Minstrel shows incorporated blackface: when white people would use burnt cork to give themselves the appearance of an African American with exaggerated features.
This sheet music cover depicts one of the stock characters white men would portray in their minstrel performances. The songs of minstrel shows inspired Stephen Foster into writing more of these popular tunes. These songs remained popular well passed the Zip Coon, and we all know them today. It sure is catchy!
However, if one listens closely and reads the original lyricsone can see where this song becomes problematic. This little ditty was originally written with the intention of white performers painting their faces black and singing the song in order to mock African Americans.
Many people do. A mysterious negro folkster, Zip Coon was largely obscure before his internet debut in latewhen he released several extremely esoteric lo-fi folk songs and a long series of obnoxious noisemaking absolutely gratuitous use of the echo feature on a mini-amp.
After his initial series of releases, he returned later that year to release " White Water Adventure ", a characteristically folksy and narcissistic romp about taking coons on the river. Afterwards, he receded back into his suffocating obscurity, though not for good. Mid SeptemberZip Coon revealed that he ha… read more.
After his initial series of … read more. After his initial series of releases, he returned later that year to release " White Water Adven… read more. Related Tags Add tags. Buy Loading. More Love this track.
Trending Tracks 1. Alan W. Dixon was credited, many years later, with having written "Zip Coon" in There was an anonymous sheet music publication inand the song does not appear in Dixon's songster, "Dixon's Zip Coon. That's the earliest reference to it I can find. No author is mentioned. A letter writer to the Macon Georgia Telegraph July 31,p. David Crockett was in attendance, and there were verses of the song in praise of him. At the moment, he seems to have the stronger claim.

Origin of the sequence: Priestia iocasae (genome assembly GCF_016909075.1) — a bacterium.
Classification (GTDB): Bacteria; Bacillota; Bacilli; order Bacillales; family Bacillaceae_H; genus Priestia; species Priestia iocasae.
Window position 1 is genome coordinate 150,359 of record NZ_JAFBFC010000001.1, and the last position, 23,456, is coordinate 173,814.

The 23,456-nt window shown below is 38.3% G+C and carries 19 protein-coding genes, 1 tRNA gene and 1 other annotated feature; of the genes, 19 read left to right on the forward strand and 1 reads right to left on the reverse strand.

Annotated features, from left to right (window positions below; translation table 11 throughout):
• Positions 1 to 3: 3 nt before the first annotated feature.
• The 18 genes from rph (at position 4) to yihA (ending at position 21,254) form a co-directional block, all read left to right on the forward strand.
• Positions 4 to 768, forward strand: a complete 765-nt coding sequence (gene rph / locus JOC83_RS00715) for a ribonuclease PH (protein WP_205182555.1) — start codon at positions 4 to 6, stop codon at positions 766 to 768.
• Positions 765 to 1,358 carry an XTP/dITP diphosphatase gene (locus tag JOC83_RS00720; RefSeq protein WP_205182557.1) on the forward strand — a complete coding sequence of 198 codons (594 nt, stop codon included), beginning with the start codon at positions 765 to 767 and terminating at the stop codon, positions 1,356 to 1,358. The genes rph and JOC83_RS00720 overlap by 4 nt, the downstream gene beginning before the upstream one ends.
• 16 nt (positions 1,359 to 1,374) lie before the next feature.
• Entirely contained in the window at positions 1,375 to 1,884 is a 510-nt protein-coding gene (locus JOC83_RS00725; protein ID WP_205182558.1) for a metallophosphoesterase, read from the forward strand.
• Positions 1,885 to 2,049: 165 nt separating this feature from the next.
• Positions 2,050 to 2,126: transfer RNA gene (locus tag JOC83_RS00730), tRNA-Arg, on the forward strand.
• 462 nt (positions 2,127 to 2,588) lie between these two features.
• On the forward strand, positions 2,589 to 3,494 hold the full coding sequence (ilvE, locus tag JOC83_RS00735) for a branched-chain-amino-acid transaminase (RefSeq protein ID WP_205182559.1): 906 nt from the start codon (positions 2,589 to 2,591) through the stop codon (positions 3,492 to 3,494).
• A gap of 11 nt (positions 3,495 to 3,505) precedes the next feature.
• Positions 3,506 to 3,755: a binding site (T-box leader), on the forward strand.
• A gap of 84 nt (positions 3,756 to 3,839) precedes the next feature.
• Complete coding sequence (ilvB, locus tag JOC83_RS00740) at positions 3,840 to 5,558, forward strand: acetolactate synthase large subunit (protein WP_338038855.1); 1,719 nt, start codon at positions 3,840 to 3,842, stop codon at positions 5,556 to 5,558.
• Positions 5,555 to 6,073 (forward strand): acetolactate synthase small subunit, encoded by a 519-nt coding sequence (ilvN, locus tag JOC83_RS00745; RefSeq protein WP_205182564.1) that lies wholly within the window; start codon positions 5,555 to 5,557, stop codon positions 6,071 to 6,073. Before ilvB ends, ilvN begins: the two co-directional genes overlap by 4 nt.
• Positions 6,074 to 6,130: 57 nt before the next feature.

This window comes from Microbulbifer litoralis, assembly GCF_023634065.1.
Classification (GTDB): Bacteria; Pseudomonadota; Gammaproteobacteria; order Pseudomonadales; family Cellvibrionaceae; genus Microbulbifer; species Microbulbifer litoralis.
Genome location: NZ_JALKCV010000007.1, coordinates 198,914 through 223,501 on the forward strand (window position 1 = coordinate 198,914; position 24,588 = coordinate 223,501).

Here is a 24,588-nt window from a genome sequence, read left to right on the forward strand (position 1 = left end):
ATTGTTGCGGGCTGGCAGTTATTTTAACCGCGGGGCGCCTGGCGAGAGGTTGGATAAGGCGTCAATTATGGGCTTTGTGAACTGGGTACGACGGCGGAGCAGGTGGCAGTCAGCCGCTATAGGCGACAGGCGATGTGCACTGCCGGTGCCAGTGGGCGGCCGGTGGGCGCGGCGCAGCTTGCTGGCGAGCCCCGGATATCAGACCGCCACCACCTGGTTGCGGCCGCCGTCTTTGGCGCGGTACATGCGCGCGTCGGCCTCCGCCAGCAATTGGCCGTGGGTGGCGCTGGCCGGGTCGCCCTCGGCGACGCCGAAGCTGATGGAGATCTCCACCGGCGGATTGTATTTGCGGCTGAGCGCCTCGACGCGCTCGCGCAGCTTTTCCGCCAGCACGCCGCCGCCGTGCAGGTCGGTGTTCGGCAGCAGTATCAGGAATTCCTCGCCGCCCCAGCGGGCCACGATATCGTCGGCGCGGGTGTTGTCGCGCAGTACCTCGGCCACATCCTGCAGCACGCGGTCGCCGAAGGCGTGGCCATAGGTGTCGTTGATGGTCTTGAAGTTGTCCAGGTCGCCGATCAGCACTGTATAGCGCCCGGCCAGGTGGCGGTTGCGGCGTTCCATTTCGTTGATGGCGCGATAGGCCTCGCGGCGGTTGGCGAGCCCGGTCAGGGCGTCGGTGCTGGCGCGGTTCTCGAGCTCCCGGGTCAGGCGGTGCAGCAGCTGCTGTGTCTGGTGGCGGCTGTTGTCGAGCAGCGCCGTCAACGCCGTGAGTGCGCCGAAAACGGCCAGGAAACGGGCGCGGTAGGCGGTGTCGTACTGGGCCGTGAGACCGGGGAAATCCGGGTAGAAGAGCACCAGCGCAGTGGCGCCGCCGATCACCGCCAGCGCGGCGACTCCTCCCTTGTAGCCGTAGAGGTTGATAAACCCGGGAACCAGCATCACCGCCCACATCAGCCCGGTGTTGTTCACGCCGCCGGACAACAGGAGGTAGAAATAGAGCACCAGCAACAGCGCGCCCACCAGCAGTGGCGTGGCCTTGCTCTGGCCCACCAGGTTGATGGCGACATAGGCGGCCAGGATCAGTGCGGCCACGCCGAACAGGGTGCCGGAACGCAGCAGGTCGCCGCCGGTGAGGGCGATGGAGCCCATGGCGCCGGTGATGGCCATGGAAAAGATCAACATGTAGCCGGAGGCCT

There are many newspaper references to the song in the mids. One of the leads being dug up by Lighter may note a performance before I wonder if "The Disappointment,"with the comic character "Raccoon," had any performances in the years betweenthus bringing it closer to the origin of Zip Coon. I haven't found any references to performances at that late date, however. Raccoon's ethnicity is not identified in the play.
When compared with other examples of stage dialect of the period, including African, Raccoon's appears to be decidedly European. Moreover, he appears to have served in the British Army's Royal American Regiment, which included Pennsylvania Germans commanded by German-speaking officers "especially imported from Switzerland for the purpose.
Neither article seems to be fully available on the net. The Akron Zips came from the name of a rubber overshoe that was made by B F Goodrich, one of the many Akron tire and rubber companies. Even as late as the 's in east Ohio where I grew up, Zips or Zippers was a Zip Coon name for that type of overshoe.